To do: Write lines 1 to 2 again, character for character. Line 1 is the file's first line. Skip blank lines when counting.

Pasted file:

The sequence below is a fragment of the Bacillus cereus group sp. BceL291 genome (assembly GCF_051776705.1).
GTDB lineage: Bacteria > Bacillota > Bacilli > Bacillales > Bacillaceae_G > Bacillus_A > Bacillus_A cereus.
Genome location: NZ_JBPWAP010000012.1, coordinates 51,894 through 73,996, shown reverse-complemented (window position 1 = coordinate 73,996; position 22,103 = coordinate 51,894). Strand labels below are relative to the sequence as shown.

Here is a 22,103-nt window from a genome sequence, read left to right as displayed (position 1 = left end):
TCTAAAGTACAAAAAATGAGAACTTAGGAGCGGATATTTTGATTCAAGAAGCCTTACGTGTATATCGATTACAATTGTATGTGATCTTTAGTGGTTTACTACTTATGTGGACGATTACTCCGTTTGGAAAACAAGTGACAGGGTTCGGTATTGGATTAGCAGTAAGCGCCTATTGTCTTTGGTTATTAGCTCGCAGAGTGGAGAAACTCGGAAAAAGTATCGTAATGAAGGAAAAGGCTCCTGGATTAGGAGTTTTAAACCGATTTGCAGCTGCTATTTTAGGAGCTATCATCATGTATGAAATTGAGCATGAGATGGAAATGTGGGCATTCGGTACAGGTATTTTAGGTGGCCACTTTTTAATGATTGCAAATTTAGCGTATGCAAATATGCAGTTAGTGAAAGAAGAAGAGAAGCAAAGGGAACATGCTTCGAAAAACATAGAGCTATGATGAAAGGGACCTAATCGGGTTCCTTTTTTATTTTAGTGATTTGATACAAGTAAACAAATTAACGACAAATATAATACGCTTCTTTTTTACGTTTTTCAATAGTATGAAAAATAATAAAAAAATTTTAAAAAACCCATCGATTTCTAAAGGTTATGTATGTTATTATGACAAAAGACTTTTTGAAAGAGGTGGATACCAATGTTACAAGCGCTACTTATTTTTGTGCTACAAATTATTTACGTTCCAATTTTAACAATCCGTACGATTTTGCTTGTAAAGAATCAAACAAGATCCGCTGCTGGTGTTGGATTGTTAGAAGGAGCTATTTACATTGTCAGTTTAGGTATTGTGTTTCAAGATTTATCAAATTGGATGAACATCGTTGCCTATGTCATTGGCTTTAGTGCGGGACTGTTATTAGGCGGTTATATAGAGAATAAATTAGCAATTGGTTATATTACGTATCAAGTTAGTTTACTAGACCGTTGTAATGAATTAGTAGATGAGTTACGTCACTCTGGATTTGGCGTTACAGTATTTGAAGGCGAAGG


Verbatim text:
The sequence below is a fragment of the Bacillus cereus group sp. BceL291 genome (assembly GCF_051776705.1).
GTDB lineage: Bacteria > Bacillota > Bacilli > Bacillales > Bacillaceae_G > Bacillus_A > Bacillus_A cereus.